To celebrate Halloween this year, the Student Activities Office (SAO) and Campus Dining will co-sponsor a “Halloween Spooktacular” event on Saturday. After the success of the Fall Fest, the two organizations are excited to host another evening of festive activities for students.Alicia Bates, assistant director of student programming for SAO, explained that this event will serve as a way for students to come together to celebrate Halloween, as well as to unwind in a fun, stress-free way.“Part of SAO’s mission is to enhance the overall student experience through exposure to and participation in recreational and social opportunities that allow students to maintain existing and create new connections,” Bates said. “It is our hope that by planning these events during a time when students are looking to celebrate not just a holiday, but a season, we are offering fun and healthy events that assist in creating community for our students.”In the spirit of Halloween festivity, students and staff are encouraged to come to the Spooktacular dressed up in costumes that are safe and appropriate. Available activities include a Jack-O-Lantern contest, hall-to-hall trick-or-treating, a fog photo opportunity and various crafts. McWell plans to sponsor an Apothecary with essential-oils, and two movies, “Haunted Mansion and Ghostbusters (1984),” will be played on North Quad and Library Lawn, respectively. A full schedule of events can be found on SAO’s website.SAO has been working closely with Campus Dining to prepare for the event and align the planned activities with the menu in an effort to make the Spooktacular an enjoyable experience for all. Beginning at 5 p.m., Halloween-themed meals will be served outside North Dining Hall, followed by beverages and desserts served from 8 p.m. to 11 p.m. across campus.Senior director for Campus Dining Chris Abayasinghe expressed his goal to make the event a wholesome, fully-encompassing experience.“Halloween is a fun time to be able to celebrate everything ghoulish and delicious about the holiday, so from our perspective, it’s to really host an event that provides an opportunity for students to enjoy a version of trick-or-treating,” Abayasinghe said. “We also looked to activate other festivities around campus so that way it’s a more holistic experience than just celebrating with a meal.”Meals will be pre-packaged in “takeout pumpkin” baskets that allow students to use them for trick-or-treating afterwards. This method of distribution upholds the necessary COVID-19 guidelines that Campus Dining has been adhering to all semester.In pre-pandemic years, Campus Dining has celebrated the holiday a bit differently, Abayasignhe explained.“In years past, we would celebrate Halloween in the actual dining halls,” he said. “We played to some of the architectural specifics in some of these spaces. For example, South Dining Hall obviously looks very much like Hogwarts, so we had butterbeer and things along those lines. This year, given both the meal service style as well as the need to maintain physical distancing, we had to get creative.”With this goal in mind, Campus Dining held a chili cookoff this week to identify the best chili recipe. The winning chili will be featured in the Halloween meal package.Additionally, executive pastry chef Sinai Vespie recently won the Food Network’s Halloween Baking Championship, and the Halloween Spooktacular will feature Vespie’s desserts from her victory.Abayasinghe hopes that this event will help bring a sense of fun and entertainment to a semester that has been stressful for many community members.“I understand truly that everything is a part of a new normal,” Abyasinghe said. “I would say that our students have been through one of the most dynamically changing semesters thus far, and just being able to celebrate a holiday like Halloween is incredibly important. I think it’s important for us to acknowledge the semester as it has been and also to help students appreciate Halloween and eat candy. I mean, how cool is that?”Tags: Chris Abayasinghe, COVID-19, Halloween Spooktacular, notre dame campus dining, SAO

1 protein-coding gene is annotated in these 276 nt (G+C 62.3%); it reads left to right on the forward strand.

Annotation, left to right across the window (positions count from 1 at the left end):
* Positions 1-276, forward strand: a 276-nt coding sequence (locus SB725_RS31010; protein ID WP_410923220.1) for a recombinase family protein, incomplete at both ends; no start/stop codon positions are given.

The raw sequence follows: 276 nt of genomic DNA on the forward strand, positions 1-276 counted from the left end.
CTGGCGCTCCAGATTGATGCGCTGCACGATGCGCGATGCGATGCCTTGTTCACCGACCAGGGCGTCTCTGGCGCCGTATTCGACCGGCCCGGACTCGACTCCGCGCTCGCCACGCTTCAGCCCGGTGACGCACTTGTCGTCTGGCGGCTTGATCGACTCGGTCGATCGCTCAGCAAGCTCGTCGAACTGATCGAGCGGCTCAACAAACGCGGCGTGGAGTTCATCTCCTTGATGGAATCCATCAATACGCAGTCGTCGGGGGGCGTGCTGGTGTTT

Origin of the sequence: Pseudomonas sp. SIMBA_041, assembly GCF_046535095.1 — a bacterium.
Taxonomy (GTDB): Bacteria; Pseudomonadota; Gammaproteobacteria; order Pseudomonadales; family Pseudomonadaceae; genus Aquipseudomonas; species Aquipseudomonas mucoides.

He pointed to similar steps in previous financial crises such as in Latin America and the so-called HIPC initiative for highly indebted countries in the 1990s.Rich countries last month backed an extension of the G20’s Debt Service Suspension Initiative (DSSI), approved in April to help developing nations survive the coronavirus pandemic, which has seen 43 of a potential 73 eligible countries defer US$5 billion in “official sector” debt payments.Amid warnings the pandemic could push 100 million people into extreme poverty, Malpass renewed his call for private banks and investment funds to get involved too.“These investors are not doing enough and I am disappointed with them. Also, some of the major Chinese lenders did not get enough involved. The effect of the aid measures is therefore less than it could be,” the World Bank head said.Malpass warned that the pandemic could trigger another debt crisis as some developing countries had already entered a downward spiral of weaker growth and financial trouble.“The enormous budget deficits and debt payments are overwhelming these economies. In addition, the banks there are getting into difficulties due to bad loans,” Malpass added.Topics : The COVID-19 pandemic could trigger a debt crisis in some countries, so investors must be ready for granting some form of relief that could also include debt cancellation, World Bank President David Malpass was quoted as saying on Sunday.“It is evident that some countries are unable to repay the debt they have taken on. We must therefore also reduce the debt level. This can be called debt relief or cancellation,” Malpass told Handelsblatt business daily in an interview.“It is important that the amount of debt is reduced by restructuring,” Malpass added.